Alan Reeder.

Shipbroking is a middleman's job, basically that of finding a ship to transport a merchant's goods or conversely, of finding cargo for a shipowner's vessel. To be able to do this job well one needs a great deal of experience and know-how. To gain this experience one has to, as the saying goes, start at the bottom and work one's way up. That is how the majority of shipbrokers start their careers.

Shipbroking offices are, generally speaking, small, and often there are only a handful of people employed by a firm and so it is of special importance that they get on well with each other. We have one senior in our office who is always complaining about something or other, and on these occasions he cannot avoid strong language. His complaints are usually about the laziness or incompetence of some junior. When he is having his daily moan it is usually politic to keep well out of the way. Some are easily heated at his remarks - for myself I cannot help laughing.

Being an office junior I have to be prepared to do all sorts of jobs though at the same time I am given a certain measure of responsibility. The other day I found myself going on an errand to Greenhithe and Gravesend; on another occasion it was to hunt down another member of staff who was at lunch to tell him of an urgent message which had just come across on the telex. One cannot grumble about the odd errands but one has to be careful not to be too eager to do every odd job that turns up otherwise one would end up as everybody's dogsbody. At least we do not have to make the tea! We do not have tea brought around in our office - we have, instead, two twenty minute tea breaks when we can go out to the nearest tea shop.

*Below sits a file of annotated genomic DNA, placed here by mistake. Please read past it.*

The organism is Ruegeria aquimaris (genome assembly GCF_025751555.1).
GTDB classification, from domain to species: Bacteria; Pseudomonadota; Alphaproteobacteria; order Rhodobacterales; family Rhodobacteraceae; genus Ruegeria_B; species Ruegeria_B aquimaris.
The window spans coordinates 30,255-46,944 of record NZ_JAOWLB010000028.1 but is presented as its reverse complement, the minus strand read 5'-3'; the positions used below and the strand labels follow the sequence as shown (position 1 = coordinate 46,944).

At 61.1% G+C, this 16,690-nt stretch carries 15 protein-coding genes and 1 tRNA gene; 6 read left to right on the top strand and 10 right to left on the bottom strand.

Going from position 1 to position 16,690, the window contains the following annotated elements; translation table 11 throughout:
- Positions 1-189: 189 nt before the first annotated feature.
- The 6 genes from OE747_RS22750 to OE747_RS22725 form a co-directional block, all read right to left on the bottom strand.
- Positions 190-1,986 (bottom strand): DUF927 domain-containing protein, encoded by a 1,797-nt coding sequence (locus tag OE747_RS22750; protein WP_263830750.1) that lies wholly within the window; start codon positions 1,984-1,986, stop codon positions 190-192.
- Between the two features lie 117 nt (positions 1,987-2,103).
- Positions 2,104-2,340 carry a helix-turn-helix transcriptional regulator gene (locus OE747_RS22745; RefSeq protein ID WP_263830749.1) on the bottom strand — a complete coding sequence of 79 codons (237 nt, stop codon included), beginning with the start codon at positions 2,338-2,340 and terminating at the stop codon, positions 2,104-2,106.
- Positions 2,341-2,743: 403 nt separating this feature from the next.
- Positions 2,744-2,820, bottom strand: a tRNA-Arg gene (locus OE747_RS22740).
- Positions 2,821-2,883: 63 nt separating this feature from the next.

My "old" school friends often ask me if I would rather still be at school. Well, I must admit I often think of those lucky ones hurrying home at 4 o'clock while I am still here in the office until 5 p.m. At other times I long for a lovely rough game of rugger with the boys back at school, which I quite enjoyed even though I was no good at the game. But one has to leave school sometime and my decision was to do so this year.

Shipbroking is not just another dull office job, with visions of high stools in poorly lit offices, heated by candle flame, usually guttering because of the perpetual draughts. Indeed a busy Chartering Shipbroker may spend up to half the day outside his office, in the Baltic Exchange. This is a large marble-veneered building in St. Mary Axe, very similar in its working to the Stock Exchange. Shipbrokers from a number of offices closely networked around the Exchange meet here every weekday for business; when agreements have been reached they return to their offices and do all the remaining business. This is a rather simplified example, as normally a fixture will take a few days before it is finalised.

This is a brief glimpse at the career I have chosen - I think that it is a worthwhile and interesting one providing an invaluable service to the merchant shipping world.

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